With regard to slimming diets, we are currently witnessing a real invasion of "disposable" diets, ie strategies mainly focused on the profit of the creator but not very respectful of the scientific standards underlying a correct nutritional distribution; these modes of accelerated weight loss are based on increasing proteins in order to lose weight more quickly and, according to the authors, losing as little muscle mass as possible.
Starting from the assumption that by increasing the protein in the diet to lose weight, to respect the concept of low calorie content, it is necessary to reduce the share of fats and, alas, also that of carbohydrates, the new "eating patterns" do not make themselves adaptable to sports nutrition, of the infant, of the pregnant woman, of the nurse of the elderly, of the nephropathic, of the liver disease, etc. By altering the nutritional breakdown of macro energy, the risk of:
- Accumulation of ketone bodies - if the diet is of the ketogenic type (high fat, low carbohydrate and normal protein in absolute terms)
- Overloading of the liver and kidneys due to continuous deamination, transamination, urea cycles and disposal of nitrogen groups
- Worsening of the PRAL
- Possible alteration of the ratio between saturated and unsaturated fatty acids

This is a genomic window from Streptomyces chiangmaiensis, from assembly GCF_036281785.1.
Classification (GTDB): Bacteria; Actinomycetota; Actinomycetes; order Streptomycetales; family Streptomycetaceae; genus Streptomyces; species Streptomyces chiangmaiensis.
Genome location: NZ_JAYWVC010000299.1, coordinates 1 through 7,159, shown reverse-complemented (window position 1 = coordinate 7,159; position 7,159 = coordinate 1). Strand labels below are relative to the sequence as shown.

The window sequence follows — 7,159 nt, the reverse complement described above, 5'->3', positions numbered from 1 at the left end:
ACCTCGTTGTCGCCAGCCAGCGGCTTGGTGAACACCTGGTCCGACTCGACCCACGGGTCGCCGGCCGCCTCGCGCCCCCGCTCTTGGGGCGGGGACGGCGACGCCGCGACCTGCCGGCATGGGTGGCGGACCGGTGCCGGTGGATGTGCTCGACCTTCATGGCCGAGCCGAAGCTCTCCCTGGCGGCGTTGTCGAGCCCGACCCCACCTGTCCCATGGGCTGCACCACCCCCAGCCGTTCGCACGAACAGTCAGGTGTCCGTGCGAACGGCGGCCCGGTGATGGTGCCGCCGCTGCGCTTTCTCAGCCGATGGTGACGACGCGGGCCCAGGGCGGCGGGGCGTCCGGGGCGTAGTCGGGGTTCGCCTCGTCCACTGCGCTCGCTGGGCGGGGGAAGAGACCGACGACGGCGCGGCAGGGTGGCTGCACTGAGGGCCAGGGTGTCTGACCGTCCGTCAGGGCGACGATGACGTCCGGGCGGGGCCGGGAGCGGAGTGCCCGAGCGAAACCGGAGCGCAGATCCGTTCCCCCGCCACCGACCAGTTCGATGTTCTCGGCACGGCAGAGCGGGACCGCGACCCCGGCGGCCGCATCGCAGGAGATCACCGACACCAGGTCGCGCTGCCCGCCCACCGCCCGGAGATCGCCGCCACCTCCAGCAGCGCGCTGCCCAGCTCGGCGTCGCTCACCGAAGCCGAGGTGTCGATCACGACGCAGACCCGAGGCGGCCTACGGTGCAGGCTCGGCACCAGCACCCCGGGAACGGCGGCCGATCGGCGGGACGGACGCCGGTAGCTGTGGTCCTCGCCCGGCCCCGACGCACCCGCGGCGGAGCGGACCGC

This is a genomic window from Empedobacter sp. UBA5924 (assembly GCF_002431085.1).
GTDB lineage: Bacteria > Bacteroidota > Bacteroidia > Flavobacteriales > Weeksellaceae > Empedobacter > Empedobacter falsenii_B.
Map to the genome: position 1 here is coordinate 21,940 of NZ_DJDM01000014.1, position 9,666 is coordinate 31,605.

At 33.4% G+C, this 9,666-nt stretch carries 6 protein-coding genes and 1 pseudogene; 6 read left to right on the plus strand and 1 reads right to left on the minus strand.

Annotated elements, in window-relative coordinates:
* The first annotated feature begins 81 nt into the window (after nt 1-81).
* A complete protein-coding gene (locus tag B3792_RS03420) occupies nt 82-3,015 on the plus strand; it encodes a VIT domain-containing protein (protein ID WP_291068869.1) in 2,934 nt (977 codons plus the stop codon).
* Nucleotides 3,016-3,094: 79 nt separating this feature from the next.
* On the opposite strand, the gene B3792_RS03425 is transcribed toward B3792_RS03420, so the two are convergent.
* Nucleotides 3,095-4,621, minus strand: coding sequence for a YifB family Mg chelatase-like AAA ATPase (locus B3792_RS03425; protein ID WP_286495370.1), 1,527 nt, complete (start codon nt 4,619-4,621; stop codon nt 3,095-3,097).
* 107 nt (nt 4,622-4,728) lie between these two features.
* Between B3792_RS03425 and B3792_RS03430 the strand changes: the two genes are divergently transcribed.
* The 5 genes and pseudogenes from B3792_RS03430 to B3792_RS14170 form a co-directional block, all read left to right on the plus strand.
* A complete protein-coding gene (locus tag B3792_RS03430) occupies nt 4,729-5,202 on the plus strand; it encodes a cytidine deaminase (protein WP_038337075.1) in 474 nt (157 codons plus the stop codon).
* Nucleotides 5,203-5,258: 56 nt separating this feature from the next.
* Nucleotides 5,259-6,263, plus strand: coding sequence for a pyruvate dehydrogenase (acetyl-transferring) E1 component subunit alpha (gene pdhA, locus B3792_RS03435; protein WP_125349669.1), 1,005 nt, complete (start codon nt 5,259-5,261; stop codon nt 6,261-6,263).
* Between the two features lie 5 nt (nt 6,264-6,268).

- Excess of dietary cholesterol
- Nervous system glucose deficiency - if the diet is low-carb
- Excessive gastric strain
- Alteration of the intestinal bacterial flora
Obviously, the most serious consequences are those initially asymptomatic, because they can be prolonged in the long term - liver and kidney overload. These consequences, which rarely they begin due to excess protein for weight loss (if not in mild acute cases) in the healthy subject, but are inexorably aggravated if pre-existing, should lead the reader to appropriate reflection.
The suffering of the organs responsible for digestion and disposal of waste can be seriously compromised alone through the sum of various risk factors, such as: drugs, doping, alcoholism, drug addiction, diet, etc. This does not mean that excess protein is one of the potential risk factors involved.
Therefore… why risk it? A correct and balanced diet, even if self-managed, is always the desirable solution in order to reduce overweight as an element that compromises the lifestyle and good general health.